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Blog Post

The Psychology of Persuasion: How to Sell Like an FBI Hostage Negotiator

The art of persuasion is a valuable skill in any field, whether you’re selling a product, negotiating a deal, or convincing someone to see your point of view. One group that excels in the realm of persuasion is the FBI hostage negotiators. These highly trained professionals are masters at convincing people to surrender, and their techniques can be applied to any situation where persuasion is needed.

Understanding the Psychology of Persuasion

To be an effective persuader, it’s important to understand the psychology behind why people say “yes.” According to Robert Cialdini, author of “Influence: The Psychology of Persuasion,” there are six principles of persuasion:

  • Reciprocity: People are more likely to comply with a request if they feel like they owe you something in return.
  • Scarcity: People want things that are rare or in short supply.
  • Authority: People are more likely to follow the lead of someone they perceive as an expert or authority figure.
  • Consistency: People like to act in ways that are consistent with their previous actions and beliefs.
  • Liking: People are more likely to comply with a request from someone they like or admire.
  • Social proof: People are more likely to comply with a request if they see others doing the same thing.

Applying FBI Negotiator Techniques

  • One technique that FBI negotiators use is to establish rapport with the person they are trying to persuade. This involves building a connection with the person and showing empathy for their situation. By establishing trust, the negotiator can then move on to persuading the person to take a desired action.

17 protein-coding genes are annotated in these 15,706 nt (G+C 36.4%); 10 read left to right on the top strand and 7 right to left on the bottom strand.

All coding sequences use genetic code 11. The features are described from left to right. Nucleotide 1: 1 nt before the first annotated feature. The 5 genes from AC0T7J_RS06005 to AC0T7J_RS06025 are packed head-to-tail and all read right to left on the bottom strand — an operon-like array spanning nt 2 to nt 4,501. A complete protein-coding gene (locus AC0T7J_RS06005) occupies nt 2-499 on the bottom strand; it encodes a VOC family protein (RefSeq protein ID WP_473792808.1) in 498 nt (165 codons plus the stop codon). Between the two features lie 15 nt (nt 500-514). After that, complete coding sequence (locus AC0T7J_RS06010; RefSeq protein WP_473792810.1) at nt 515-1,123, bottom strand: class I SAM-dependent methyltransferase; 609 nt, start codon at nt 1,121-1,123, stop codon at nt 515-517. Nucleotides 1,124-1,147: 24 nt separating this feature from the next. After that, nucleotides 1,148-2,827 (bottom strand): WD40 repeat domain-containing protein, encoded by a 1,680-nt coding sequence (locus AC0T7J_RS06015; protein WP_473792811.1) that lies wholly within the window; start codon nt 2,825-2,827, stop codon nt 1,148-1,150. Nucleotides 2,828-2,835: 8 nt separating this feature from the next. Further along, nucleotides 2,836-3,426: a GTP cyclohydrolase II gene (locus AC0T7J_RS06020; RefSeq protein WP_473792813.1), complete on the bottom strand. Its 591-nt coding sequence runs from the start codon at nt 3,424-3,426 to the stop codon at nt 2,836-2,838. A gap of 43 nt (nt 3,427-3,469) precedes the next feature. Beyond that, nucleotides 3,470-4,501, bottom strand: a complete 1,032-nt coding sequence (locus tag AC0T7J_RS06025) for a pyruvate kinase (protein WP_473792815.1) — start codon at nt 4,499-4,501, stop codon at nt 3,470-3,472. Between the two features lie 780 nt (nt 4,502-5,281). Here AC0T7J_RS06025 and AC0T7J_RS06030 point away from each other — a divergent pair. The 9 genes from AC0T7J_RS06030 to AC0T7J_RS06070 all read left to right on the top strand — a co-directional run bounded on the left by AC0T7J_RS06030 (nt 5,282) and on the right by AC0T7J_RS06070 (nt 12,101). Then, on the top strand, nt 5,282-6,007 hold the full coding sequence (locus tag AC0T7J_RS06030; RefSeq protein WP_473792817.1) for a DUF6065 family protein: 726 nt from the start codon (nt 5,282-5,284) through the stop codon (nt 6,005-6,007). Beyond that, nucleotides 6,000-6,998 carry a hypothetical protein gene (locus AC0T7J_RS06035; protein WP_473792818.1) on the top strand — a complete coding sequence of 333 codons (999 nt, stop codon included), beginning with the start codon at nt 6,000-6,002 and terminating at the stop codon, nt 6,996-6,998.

• Another technique is to use active listening skills. This involves paying close attention to what the other person is saying and reflecting back what you hear. This helps the person feel heard and understood, which can make them more receptive to your message.
  • FBI negotiators also use the “yes ladder” technique, where they start by asking the person simple questions that are easy to say “yes” to. This gets the person into a “yes” frame of mind and makes them more likely to say “yes” to more difficult requests later on.
  • Finally, FBI negotiators use the “acknowledge and pivot” technique. This involves acknowledging the person’s objections or concerns and then pivoting to a new topic or angle that addresses those concerns. By showing that you understand the person’s point of view, you can build trust and credibility, making them more likely to be persuaded.


In conclusion, the psychology of persuasion is a powerful tool that can be used to sell, negotiate, and persuade in any situation. By understanding the principles of persuasion and using techniques similar to those used by FBI hostage negotiators, you can become a more effective persuader and achieve your desired outcomes. Remember to establish rapport, use active listening skills, employ the “yes ladder” technique, and acknowledge and pivot to build trust and credibility with the person you are trying to persuade.

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